I would pinpoint the time Ebay went off the rails to many years ago, when they changed their feedback system. The whole beauty of Ebay was that it was based on reputation. If I was selling something for thousands of dollars, I would only allow buyers that had plenty of good feedback. This simple system allowed you to avoid 99% of scammers. The only scammers that got through were people who spent a long time acting legit and building up lots of positive feedback, then "going rogue" and using that built-up goodwill to pull off a scam. This risk was small and worth taking (happened to me twice after hundreds of sales).
At some point, though, Ebay changed their feedback system so that sellers could not leave buyers negative feedback! You could only leave positive feedback, or refuse to leave feedback at all. Overnight, the entire reputation-based system of buyer/seller reputation was destroyed. Within three months of the change I was hit by three scammers, after selling less then ten total items. This was more scammers than I had to deal with in a decade of prior Ebay sales. There was simply no way for me to figure out which buyers were legit, and no way to warn other sellers which buyers were scammers. As evidenced in the article above, Ebay has absolutely no interest in blocking these scammers. Contacting Ebay inevitably results in a canned response that has nothing to do with your issue. Shortly after they changed their feedback system I stopped selling on Ebay all together. It just isn't worth dealing with the scammers, and Ebay seems to think that their current business model is fine.
It was so obviously corrupt and bullshit and undermining their basic platform function of connecting buyers and sellers. I refused to accept the shift, it felt so shitty. I stopped using it immediately and scoured online for alternatives and eventually just gave up and resorted to the limited local audience of Craigslist.
I bought things on eBay BECAUSE I felt it would be easy to sell them again on eBay if I changed my mind. It was superb. NOTHING has replaced it. Craigslist is local only, nothing else has brought back the eBay that once was, and now I buy less PERIOD on ALL platforms because I have no good way to sell things I later decide to pass on…
They want to sell themselves as a place to buy stuff, like Amazon, not so much as a marketplace of individual sellers selling stuff.
By basically removing buyer feedback, they've made the experience buyer-centric. All the safeguards (which are still fairly questionable) focus on the buyer's experience with the seller, and the possibility of the seller being dodgy.
Also, I'm not sure how it use to work, but how can a seller reasonably refuse a buyer when a transaction has already gone through, without their intervention?
A couple of ways. For one, you were able to set up filters to filter out anyone below a certain amount of feedbacks or anyone with X number of negative feedbacks from bidding on your item. Obviously by eliminating the ability to leave negative feedback to buyers eliminates this.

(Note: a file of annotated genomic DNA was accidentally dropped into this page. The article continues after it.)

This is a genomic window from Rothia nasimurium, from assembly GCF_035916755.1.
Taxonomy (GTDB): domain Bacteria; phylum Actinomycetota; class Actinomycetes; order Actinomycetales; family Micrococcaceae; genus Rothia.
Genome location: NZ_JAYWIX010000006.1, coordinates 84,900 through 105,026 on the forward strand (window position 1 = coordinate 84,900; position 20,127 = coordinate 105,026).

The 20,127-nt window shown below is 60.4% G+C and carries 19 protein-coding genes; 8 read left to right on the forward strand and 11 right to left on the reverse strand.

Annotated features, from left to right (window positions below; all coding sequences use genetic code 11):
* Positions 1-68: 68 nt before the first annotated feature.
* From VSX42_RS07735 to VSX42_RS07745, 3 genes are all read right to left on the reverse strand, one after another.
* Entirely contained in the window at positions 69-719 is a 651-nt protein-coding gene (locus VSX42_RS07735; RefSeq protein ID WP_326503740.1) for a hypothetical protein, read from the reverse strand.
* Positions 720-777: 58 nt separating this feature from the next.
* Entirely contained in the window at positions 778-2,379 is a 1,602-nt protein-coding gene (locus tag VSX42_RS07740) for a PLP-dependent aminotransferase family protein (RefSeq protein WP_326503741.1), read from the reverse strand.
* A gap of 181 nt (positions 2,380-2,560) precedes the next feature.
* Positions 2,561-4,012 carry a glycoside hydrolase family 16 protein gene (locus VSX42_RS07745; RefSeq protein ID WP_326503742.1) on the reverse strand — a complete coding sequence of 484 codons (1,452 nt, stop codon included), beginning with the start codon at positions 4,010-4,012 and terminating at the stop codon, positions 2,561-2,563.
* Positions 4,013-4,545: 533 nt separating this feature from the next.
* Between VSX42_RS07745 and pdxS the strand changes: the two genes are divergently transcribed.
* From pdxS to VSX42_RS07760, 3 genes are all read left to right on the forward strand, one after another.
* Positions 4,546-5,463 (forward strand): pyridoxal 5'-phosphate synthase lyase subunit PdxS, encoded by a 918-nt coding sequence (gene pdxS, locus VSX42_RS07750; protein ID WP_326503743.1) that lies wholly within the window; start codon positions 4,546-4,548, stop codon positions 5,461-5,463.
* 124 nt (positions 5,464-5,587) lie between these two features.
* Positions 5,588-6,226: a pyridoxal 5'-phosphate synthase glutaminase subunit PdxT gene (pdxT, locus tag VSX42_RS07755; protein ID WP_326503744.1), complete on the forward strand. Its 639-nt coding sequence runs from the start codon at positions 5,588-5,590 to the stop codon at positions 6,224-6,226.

You could also cancel the bids of buyers and offer the item to a different bidder if they violated the terms of the sale (or didn't pay). As absurd as it sounds, someone can bid on your item, not pay, and still leave you a negative feedback. For example, they place the "winning bid". After the auction ends (and before they pay) they contact you and tell you they want the item shipped to Nigeria. Even if Nigeria isn't listed as a place you sell too, and you explicitly point out in the item description that you don't ship out of country, they can still leave you a negative feedback - all without paying! In the past buyers were hesitant to due that, because they'd certainly receive a negative feedback in return. Now they can be as scummy as they want without consequence.
How large of an market is there for "original ebay" today? If it's big enough, I wonder how much longer it will take for a competitor to rise from the ranks.
Obviously this isn't a worldwide market, but for used phones or mac laptops it works.
$500 for a Mesa Boogie Subway Rocket amplifier--maybe, if it's pristine
"It has new tubes"--that are never standard Mesa tubes
"Just got it serviced"--never has a receipt
On an amplifier that the reverb is clearly not working, knobs are cracked or replaced with generics, the jack is flaky, looks like it has been thrown down several stairwells (at least try to fix the Tolex as that's cheap unless you try to do a full re-covering), etc.
And then they get really incensed when you show them that the last successful ebay auctions were all under $350.
Have some realistic expectations, dude.
Charge you to list stuff, whether or not it sells. Would not use again.
Of course that's a compromise (I'm sure it reduces the audience), and that may not work good enough in some countries, or for some type of sales (I've sold up to ~1700$, I think), but I think it's preferrable [where it works] to stop using eBay at all.
Regardless, this is serious though:
> Ebay has absolutely no interest in blocking these scammers.
When I tried to expose the "scammer", eBay was essentially not interested.
¹=except the occasional one who attempts the ridiculous nigerian release-after-receival scam.